Each year, the Colchester Sun poses questions to candidates seeking elected office to better inform voters. This year, two candidates emerged for two positions on the Colchester School Board. Incumbent Curt Taylor will run for the two-year post and incumbent Craig Kieny will run for a three-year position.
They were each given 300 words to split between three questions:
1. Why are you seeking reelection, and what do you hope to accomplish with another term?
2. What should be the school board’s priority this year and why?
3. How will you balance students’ needs while remaining accountable to taxpayers?
Editor’s note: Responses edited only for AP style.
I have always been deeply interested in education. My family tree contains teachers and administrators in public and private schools. Education, be it in the liberal arts, sciences or trade skills contributes measurably to increased income, lower crime rates and reduced costs of both health and mental health care.
During the course of another term on the Colchester School Board I hope to finalize a decision on the proposed Early Education Center. I hope to improve measured outcomes at all grade levels. I will also continue to stress the importance of transitioning high school students into apprenticeships and technical education in order that both parents and students recognize the value of career decisions that do not necessarily involve costly continued education at colleges and universities.
Ratcheting up my attendance at music performances would also be an accomplishment.
2. The district needs to take a hard look at the projected maintenance requirements at Porter’s Point and Union Memorial and make a final decision regarding their consolidation into a new Early Education Center. Finances are not the only concern. The Board, with the help of a citizens advisory committee and the administration, needs to look at the educational offerings of the two schools and determine if they would benefit from such a consolidation. This is a complex, long-term decision that affects all of Colchester’s education community.
3. Balancing needs with ability to pay is what School Board members are elected to do. Taxpayers expect us to provide the resources needed for the young people of Colchester to receive a quality education. They know that a town’s school system is an indication of its priorities and commitment to its future. Good schools are good for the students, the community and the future of both. Those with children in the system know that public education is not the same as it was a decade or more ago. The needs and the costs have increased, and so has the price we pay for neglecting this basic public service.
Cost is always a concern. Funding that outstrips the ability of residents to pay forces lifelong community members to leave. We cannot lose that valuable resource. The board is keenly aware of this conflict and juggles it with every decision that impacts the budget and state tax rates. I will continue to listen to the needs of the students and the community while making these decisions.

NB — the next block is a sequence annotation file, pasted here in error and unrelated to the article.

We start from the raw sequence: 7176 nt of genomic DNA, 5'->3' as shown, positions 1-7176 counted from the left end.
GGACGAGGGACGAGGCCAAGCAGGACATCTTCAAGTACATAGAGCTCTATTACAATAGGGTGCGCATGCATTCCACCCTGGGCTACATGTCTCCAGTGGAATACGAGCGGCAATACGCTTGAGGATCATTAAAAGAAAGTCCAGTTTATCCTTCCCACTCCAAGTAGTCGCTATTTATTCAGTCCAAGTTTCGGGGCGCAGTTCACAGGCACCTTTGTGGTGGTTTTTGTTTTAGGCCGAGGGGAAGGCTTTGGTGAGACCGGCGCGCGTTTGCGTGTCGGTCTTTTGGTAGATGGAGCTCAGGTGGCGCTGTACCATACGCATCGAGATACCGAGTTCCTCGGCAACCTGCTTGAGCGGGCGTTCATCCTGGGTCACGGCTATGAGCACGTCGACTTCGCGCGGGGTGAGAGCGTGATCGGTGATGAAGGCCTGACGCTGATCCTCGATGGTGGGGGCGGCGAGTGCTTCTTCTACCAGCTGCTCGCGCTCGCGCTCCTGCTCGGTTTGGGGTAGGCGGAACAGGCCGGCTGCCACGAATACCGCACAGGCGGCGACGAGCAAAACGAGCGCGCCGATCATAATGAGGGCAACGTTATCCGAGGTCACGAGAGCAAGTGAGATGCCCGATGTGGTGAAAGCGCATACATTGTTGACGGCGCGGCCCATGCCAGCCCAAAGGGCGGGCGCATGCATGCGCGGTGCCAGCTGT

1. I think it is important that citizens consider how they can be of help to their community. I have enjoyed my six years on the school board and appreciate the work of all involved. I have learned a lot about the education system in Vermont and I am seeking another term to continue to help the district strive to reach the right balance between the future of our students and the cost to taxpayers.
2. I believe our two main priorities this year should be: Improving the performance of the middle school and developing a better balance between focusing on college bound students and those who are not bound for college.
Regarding the performance of the middle school, for a number of years there has been a drop in performance measurement scores when transitioning from the Malletts Bay School to the [Colchester] Middle School. Although the district and middle school administrations have been aware and focusing on the trend, there is more work to be done to identify and address the causes.
Regarding the balance between focusing on college bound students and those not bound for college, there is a tendency to focus on how many students go on to college. This focus is not just in Colchester, but nationwide as well. While going to college certainly can help a person’s
career path, it is not the only, nor always the best, career path for an individual. There are many careers our society relies on that do not require college degrees and I am concerned that these jobs will not be filled in the future without more emphasis on, and greater awareness of, these potential career pathways.
3. As a school board member I see my responsibility as having to balance four, oftentimes competing, interests. Those interests being (in no particular order):
a. the short-term cost to taxpayers;
b. long-term costs to taxpayers (for example facility maintenance);
c. the education of all current and future students (both special education and non-special education);
d. State statutes.
Balancing costs to taxpayers and student needs (especially an increasing number of students with special needs, difficult family situations and students who do not speak fluent English when they arrive in the district) is becoming more difficult each year.
Salaries and Benefits make up approximately 75 percent of a school district’s costs, thus the majority of our school property taxes are a function of how many people we pay and how much we pay them. With the increasing need for special services staff numbers must increase if we want to maintain the same services to the overall student population.
In addition, to maintain the quality of services provided to the overall student population without overpaying… means negotiating salaries with the various unions that are reasonably competitive with other school districts in the area. All of these contracts will need to be renewed in the next three years.